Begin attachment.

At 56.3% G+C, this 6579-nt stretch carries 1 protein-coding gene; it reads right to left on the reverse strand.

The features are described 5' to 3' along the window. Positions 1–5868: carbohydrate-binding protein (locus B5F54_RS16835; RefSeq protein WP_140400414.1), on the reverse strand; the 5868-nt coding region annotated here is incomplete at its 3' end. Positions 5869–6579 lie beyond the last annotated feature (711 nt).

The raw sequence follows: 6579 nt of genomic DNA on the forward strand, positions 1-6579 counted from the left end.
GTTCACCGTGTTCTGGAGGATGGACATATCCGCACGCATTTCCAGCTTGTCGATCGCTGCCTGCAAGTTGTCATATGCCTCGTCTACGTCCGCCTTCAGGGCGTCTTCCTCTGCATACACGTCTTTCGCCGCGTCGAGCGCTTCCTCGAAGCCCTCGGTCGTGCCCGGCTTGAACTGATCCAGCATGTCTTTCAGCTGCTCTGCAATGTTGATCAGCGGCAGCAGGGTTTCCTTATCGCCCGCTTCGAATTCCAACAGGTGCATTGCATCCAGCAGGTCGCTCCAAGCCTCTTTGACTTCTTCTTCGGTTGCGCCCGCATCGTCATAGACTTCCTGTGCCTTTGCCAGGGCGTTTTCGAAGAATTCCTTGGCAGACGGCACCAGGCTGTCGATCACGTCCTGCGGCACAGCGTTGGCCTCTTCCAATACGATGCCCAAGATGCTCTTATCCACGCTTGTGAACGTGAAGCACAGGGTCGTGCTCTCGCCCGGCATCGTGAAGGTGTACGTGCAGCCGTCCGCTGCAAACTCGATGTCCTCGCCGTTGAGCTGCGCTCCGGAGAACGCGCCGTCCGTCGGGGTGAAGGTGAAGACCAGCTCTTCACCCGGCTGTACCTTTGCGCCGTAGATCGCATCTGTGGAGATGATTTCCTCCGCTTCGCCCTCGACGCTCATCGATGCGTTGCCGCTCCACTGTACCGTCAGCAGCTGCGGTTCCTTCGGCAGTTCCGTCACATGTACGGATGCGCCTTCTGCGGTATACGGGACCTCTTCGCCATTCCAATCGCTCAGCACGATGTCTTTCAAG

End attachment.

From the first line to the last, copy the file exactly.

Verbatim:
At 56.3% G+C, this 6579-nt stretch carries 1 protein-coding gene; it reads right to left on the reverse strand.

The features are described 5' to 3' along the window. Positions 1–5868: carbohydrate-binding protein (locus B5F54_RS16835; RefSeq protein WP_140400414.1), on the reverse strand; the 5868-nt coding region annotated here is incomplete at its 3' end. Positions 5869–6579 lie beyond the last annotated feature (711 nt).

The raw sequence follows: 6579 nt of genomic DNA on the forward strand, positions 1-6579 counted from the left end.
GTTCACCGTGTTCTGGAGGATGGACATATCCGCACGCATTTCCAGCTTGTCGATCGCTGCCTGCAAGTTGTCATATGCCTCGTCTACGTCCGCCTTCAGGGCGTCTTCCTCTGCATACACGTCTTTCGCCGCGTCGAGCGCTTCCTCGAAGCCCTCGGTCGTGCCCGGCTTGAACTGATCCAGCATGTCTTTCAGCTGCTCTGCAATGTTGATCAGCGGCAGCAGGGTTTCCTTATCGCCCGCTTCGAATTCCAACAGGTGCATTGCATCCAGCAGGTCGCTCCAAGCCTCTTTGACTTCTTCTTCGGTTGCGCCCGCATCGTCATAGACTTCCTGTGCCTTTGCCAGGGCGTTTTCGAAGAATTCCTTGGCAGACGGCACCAGGCTGTCGATCACGTCCTGCGGCACAGCGTTGGCCTCTTCCAATACGATGCCCAAGATGCTCTTATCCACGCTTGTGAACGTGAAGCACAGGGTCGTGCTCTCGCCCGGCATCGTGAAGGTGTACGTGCAGCCGTCCGCTGCAAACTCGATGTCCTCGCCGTTGAGCTGCGCTCCGGAGAACGCGCCGTCCGTCGGGGTGAAGGTGAAGACCAGCTCTTCACCCGGCTGTACCTTTGCGCCGTAGATCGCATCTGTGGAGATGATTTCCTCCGCTTCGCCCTCGACGCTCATCGATGCGTTGCCGCTCCACTGTACCGTCAGCAGCTGCGGTTCCTTCGGCAGTTCCGTCACATGTACGGATGCGCCTTCTGCGGTATACGGGACCTCTTCGCCATTCCAATCGCTCAGCACGATGTCTTTCAAG